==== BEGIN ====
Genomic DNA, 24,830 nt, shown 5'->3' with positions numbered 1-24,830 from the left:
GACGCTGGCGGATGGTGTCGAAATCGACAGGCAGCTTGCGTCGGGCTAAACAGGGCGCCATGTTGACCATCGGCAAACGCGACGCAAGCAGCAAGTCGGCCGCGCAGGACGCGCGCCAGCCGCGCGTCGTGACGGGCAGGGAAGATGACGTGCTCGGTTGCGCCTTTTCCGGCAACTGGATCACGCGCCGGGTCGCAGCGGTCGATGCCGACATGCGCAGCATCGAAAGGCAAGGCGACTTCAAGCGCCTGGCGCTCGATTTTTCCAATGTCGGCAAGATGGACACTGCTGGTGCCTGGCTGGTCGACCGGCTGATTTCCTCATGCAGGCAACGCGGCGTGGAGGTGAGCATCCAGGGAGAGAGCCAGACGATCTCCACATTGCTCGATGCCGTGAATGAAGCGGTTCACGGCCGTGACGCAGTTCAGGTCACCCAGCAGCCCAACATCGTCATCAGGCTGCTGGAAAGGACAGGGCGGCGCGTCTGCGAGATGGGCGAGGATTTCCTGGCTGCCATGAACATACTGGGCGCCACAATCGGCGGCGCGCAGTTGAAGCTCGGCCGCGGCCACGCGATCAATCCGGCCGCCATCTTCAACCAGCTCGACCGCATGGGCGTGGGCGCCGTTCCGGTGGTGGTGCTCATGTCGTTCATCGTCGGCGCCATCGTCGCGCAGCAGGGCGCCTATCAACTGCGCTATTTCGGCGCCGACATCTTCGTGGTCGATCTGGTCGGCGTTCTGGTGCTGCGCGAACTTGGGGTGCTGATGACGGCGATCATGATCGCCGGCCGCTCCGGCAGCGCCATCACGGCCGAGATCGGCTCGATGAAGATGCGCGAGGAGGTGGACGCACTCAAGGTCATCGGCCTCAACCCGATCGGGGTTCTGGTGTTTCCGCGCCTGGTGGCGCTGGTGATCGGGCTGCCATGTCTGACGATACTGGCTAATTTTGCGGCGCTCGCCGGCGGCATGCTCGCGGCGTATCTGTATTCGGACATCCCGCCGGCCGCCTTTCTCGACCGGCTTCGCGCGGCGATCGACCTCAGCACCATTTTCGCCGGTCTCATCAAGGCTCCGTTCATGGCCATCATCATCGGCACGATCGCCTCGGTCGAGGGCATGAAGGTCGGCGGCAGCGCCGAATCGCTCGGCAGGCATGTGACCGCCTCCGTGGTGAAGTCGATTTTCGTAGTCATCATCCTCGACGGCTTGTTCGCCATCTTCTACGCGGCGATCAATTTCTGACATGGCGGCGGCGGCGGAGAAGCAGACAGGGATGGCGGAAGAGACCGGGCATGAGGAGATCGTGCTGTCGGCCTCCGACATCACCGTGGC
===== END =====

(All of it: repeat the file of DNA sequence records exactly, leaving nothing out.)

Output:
Genomic DNA, 24,830 nt, shown 5'->3' with positions numbered 1-24,830 from the left:
GACGCTGGCGGATGGTGTCGAAATCGACAGGCAGCTTGCGTCGGGCTAAACAGGGCGCCATGTTGACCATCGGCAAACGCGACGCAAGCAGCAAGTCGGCCGCGCAGGACGCGCGCCAGCCGCGCGTCGTGACGGGCAGGGAAGATGACGTGCTCGGTTGCGCCTTTTCCGGCAACTGGATCACGCGCCGGGTCGCAGCGGTCGATGCCGACATGCGCAGCATCGAAAGGCAAGGCGACTTCAAGCGCCTGGCGCTCGATTTTTCCAATGTCGGCAAGATGGACACTGCTGGTGCCTGGCTGGTCGACCGGCTGATTTCCTCATGCAGGCAACGCGGCGTGGAGGTGAGCATCCAGGGAGAGAGCCAGACGATCTCCACATTGCTCGATGCCGTGAATGAAGCGGTTCACGGCCGTGACGCAGTTCAGGTCACCCAGCAGCCCAACATCGTCATCAGGCTGCTGGAAAGGACAGGGCGGCGCGTCTGCGAGATGGGCGAGGATTTCCTGGCTGCCATGAACATACTGGGCGCCACAATCGGCGGCGCGCAGTTGAAGCTCGGCCGCGGCCACGCGATCAATCCGGCCGCCATCTTCAACCAGCTCGACCGCATGGGCGTGGGCGCCGTTCCGGTGGTGGTGCTCATGTCGTTCATCGTCGGCGCCATCGTCGCGCAGCAGGGCGCCTATCAACTGCGCTATTTCGGCGCCGACATCTTCGTGGTCGATCTGGTCGGCGTTCTGGTGCTGCGCGAACTTGGGGTGCTGATGACGGCGATCATGATCGCCGGCCGCTCCGGCAGCGCCATCACGGCCGAGATCGGCTCGATGAAGATGCGCGAGGAGGTGGACGCACTCAAGGTCATCGGCCTCAACCCGATCGGGGTTCTGGTGTTTCCGCGCCTGGTGGCGCTGGTGATCGGGCTGCCATGTCTGACGATACTGGCTAATTTTGCGGCGCTCGCCGGCGGCATGCTCGCGGCGTATCTGTATTCGGACATCCCGCCGGCCGCCTTTCTCGACCGGCTTCGCGCGGCGATCGACCTCAGCACCATTTTCGCCGGTCTCATCAAGGCTCCGTTCATGGCCATCATCATCGGCACGATCGCCTCGGTCGAGGGCATGAAGGTCGGCGGCAGCGCCGAATCGCTCGGCAGGCATGTGACCGCCTCCGTGGTGAAGTCGATTTTCGTAGTCATCATCCTCGACGGCTTGTTCGCCATCTTCTACGCGGCGATCAATTTCTGACATGGCGGCGGCGGCGGAGAAGCAGACAGGGATGGCGGAAGAGACCGGGCATGAGGAGATCGTGCTGTCGGCCTCCGACATCACCGTGGC